• Confessions of a Community College Dean

    In which a veteran of cultural studies seminars in the 1990s moves into academic administration and finds himself a married suburban father of two. Foucault, plus lawn care.

Title

Enrollment Decline as Climate Change

A helpful analogy.

February 18, 2020
 
 

Nope, this shouldn’t set off the interwebs at all.

A colleague recently opined that the near decade of enrollment decline we’ve experienced (along with most other colleges in the region) is a lot like climate change. It’s omnipresent and world changing, and yet, denial and inertia prevent coming to terms with it.

I like the comparison a lot.

Climate change -- by which I mean the anthropogenic variety, mostly from burning fossil fuels -- is real. It’s a catastrophic threat, coming in the form of an escalating series of smaller catastrophes. But any given hurricane, or flood, or entire continent on fire, can be explained away if you really want to. After all, hurricanes, floods and fires happened long before the internal combustion engine came along. Tracing any given weather event conclusively to the burning of fossil fuels is just difficult enough that folks who are predisposed to reject the idea of climate change altogether can latch onto the uncertainty as a sort of reasonable doubt.

The rejection of the obvious is mostly an American phenomenon, from what I can tell, and it’s largely driven by the team-sports aspect of our politics. A dispiritingly large number of people will chuckle at molten permafrost or submerged coastal cities to own the libs. Yes, they’re supported materially by some pornographically wealthy people, but that wouldn’t matter if the inclination didn’t already exist. A combination of denial, misplaced solidarity and short-term convenience prevents, well, prevention.

But there’s another constituency that complicates the picture. These are the folks who acknowledge climate change and our role in it, but who aren’t willing to do anything meaningful about it. They wait for a scientific breakthrough and otherwise go on about their lives as if the issue were purely theoretical. Yes, it’s a problem, they’ll concede, looking concerned, but what’s the point of doing anything about it? Where would I start? Better not to think about it at all.

That’s where I see the connection to long-term enrollment decline. For a while, plenty of people either denied it was happening or maybe even greeted it with an element of relief. We’re mostly past that now. And I don’t see too many employees cackling at the prospect of layoffs. But I do see plenty in the “acknowledge, but wait for a miracle” camp. Some will claim, without any sense that anything’s wrong, that it’s “not their job.” They’re more skeptical of conscious effort than of gradually unfolding disaster. And that makes me wonder.

Inertia, like climate change, is real. Patterns of behavior learned over years have a way of reasserting themselves, even when the conditions under which they made sense change. If I’m in a department that isn’t going away, it’s relatively easy for me to look at the pattern of enrollment decline and think I’ll be OK. It’s the flooding equivalent of living on high ground. From there, it feels easy and safe to pass judgment on the folks trying frantically to head off disaster. Or, if my manners are too good for that, to simply ignore the whole thing. After all, there’s always another class to teach.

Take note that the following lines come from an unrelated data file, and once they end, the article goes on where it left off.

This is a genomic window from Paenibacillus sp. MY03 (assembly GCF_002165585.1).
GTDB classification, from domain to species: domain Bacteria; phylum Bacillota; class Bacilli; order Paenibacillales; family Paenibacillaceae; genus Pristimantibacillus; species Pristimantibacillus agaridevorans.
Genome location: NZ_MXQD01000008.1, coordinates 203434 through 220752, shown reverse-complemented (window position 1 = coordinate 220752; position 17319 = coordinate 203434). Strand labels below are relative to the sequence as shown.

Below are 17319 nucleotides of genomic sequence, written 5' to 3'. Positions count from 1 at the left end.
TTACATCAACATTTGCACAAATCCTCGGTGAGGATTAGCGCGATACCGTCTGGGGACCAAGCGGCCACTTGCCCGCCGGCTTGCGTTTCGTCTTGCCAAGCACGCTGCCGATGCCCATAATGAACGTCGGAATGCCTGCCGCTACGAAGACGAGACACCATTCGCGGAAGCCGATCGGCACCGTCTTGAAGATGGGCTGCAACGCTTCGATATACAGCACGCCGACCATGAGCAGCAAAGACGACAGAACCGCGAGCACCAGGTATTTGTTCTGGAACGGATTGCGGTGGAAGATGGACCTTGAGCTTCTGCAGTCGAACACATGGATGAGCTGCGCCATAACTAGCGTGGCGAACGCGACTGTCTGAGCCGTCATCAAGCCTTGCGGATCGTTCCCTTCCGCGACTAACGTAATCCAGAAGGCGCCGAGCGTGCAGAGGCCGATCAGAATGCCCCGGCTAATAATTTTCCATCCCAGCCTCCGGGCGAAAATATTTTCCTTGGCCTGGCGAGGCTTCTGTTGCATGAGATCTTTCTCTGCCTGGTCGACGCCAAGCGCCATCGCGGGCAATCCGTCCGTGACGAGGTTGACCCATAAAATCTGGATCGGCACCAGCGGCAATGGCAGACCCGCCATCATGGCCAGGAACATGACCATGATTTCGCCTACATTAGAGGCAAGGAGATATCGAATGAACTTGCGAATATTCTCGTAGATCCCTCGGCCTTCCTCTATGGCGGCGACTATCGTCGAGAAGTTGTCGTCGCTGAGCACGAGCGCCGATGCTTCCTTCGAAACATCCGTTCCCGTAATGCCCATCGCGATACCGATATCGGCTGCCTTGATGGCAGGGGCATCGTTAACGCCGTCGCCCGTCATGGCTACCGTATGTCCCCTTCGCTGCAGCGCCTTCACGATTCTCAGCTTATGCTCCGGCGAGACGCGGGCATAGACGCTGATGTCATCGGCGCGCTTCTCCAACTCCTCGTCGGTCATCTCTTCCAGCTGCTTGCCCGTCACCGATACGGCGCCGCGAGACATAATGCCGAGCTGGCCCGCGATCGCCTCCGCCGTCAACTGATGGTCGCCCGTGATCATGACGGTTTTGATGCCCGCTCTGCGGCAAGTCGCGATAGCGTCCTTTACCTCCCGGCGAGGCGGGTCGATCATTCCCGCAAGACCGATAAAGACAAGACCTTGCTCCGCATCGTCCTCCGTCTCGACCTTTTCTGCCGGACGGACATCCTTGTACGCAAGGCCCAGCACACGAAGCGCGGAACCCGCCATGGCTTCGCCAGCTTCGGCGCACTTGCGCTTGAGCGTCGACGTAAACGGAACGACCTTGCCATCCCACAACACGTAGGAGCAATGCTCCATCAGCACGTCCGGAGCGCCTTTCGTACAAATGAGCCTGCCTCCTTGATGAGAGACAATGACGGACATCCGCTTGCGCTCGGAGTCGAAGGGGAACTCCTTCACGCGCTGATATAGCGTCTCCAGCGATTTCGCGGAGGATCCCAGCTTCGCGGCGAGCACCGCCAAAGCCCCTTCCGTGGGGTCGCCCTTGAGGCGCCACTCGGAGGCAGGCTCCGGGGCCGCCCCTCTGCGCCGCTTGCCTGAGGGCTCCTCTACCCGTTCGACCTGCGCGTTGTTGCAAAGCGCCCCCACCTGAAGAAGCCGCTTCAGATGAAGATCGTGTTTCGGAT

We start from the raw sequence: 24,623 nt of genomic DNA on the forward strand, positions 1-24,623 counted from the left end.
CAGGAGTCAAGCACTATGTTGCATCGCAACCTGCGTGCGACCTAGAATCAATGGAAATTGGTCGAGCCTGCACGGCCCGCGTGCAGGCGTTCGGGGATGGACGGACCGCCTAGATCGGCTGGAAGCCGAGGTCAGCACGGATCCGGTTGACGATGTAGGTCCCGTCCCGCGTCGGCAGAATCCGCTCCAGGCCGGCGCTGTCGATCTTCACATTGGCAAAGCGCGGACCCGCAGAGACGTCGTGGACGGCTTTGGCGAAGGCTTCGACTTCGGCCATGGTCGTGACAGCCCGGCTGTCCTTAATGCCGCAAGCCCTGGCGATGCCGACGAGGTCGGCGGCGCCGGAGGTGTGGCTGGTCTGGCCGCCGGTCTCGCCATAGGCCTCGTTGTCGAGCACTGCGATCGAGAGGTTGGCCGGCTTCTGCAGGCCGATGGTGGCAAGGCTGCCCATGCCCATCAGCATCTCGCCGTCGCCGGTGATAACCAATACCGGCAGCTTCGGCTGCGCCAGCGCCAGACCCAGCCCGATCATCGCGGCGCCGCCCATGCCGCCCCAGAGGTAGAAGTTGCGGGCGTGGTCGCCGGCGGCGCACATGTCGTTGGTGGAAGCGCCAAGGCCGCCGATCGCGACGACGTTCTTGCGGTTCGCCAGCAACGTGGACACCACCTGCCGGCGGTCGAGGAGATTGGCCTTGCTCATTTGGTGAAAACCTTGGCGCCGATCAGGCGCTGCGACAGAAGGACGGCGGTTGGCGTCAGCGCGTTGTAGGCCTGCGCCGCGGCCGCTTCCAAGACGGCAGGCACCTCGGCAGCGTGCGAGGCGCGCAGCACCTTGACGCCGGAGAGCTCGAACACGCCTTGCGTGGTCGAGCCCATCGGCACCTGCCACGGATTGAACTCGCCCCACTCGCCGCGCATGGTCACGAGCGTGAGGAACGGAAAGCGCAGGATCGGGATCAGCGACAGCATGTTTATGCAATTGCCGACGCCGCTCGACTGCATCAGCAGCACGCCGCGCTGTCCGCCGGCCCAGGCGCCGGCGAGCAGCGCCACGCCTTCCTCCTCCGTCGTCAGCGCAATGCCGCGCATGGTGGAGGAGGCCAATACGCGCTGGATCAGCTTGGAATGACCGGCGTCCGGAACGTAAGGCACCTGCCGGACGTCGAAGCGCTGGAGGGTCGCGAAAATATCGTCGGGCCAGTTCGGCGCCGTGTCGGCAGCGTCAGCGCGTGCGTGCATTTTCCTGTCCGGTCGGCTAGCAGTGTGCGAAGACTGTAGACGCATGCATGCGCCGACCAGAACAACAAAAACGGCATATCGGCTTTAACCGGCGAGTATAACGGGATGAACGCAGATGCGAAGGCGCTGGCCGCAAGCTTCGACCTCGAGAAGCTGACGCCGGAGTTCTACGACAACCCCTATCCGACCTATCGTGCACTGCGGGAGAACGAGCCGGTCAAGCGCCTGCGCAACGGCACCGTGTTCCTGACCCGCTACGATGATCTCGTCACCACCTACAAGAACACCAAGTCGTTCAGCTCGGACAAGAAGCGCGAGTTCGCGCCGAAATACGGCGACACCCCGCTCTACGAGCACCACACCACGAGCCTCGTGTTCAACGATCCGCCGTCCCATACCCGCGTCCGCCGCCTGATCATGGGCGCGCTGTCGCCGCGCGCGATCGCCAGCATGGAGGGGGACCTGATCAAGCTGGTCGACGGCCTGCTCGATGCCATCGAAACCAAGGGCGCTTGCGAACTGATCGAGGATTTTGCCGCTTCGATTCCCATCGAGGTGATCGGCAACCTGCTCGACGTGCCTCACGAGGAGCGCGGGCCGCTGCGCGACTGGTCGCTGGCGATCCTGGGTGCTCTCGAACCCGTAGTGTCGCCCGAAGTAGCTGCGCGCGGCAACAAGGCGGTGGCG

The problem, as with climate change, is that systems are connected. Fewer students in programs means fewer students taking gen eds. Fewer staff in financial aid or registration or advising means more mistakes. Fewer students means fewer economies of scale, making greater austerity necessary. Over time, mutually reinforcing cuts can become a death spiral.

The major difference with climate change is that this is potentially much easier to correct. The demographics of our service area are changing, with fewer teenagers and more folks over 65. We can deny that and ride the trend down, or we can figure out ways to serve the population of older adults. Student demand is increasingly for online classes. We can deny that and ride the trend down, or we can embrace online teaching and get really, really good at it. We have plenty of working adults with “some college, no degree” in their backgrounds. We can continue to ignore them, or we can craft programs that make sense in their lives.

Each of those involves some risk. Someone has to be willing to try a different approach. That risks the opprobrium of the folks who prefer simply to pass judgment. It risks failure. But I’d rather risk failure than guarantee it. The students deserve our best efforts. As do our kids.

Climate change won’t go away if we just hunker down. We have to take active steps to come to grips with it. The same is true here. Fatalism is selfish; other people are counting on us. If that means annoying some people, well, then that’s what it means.

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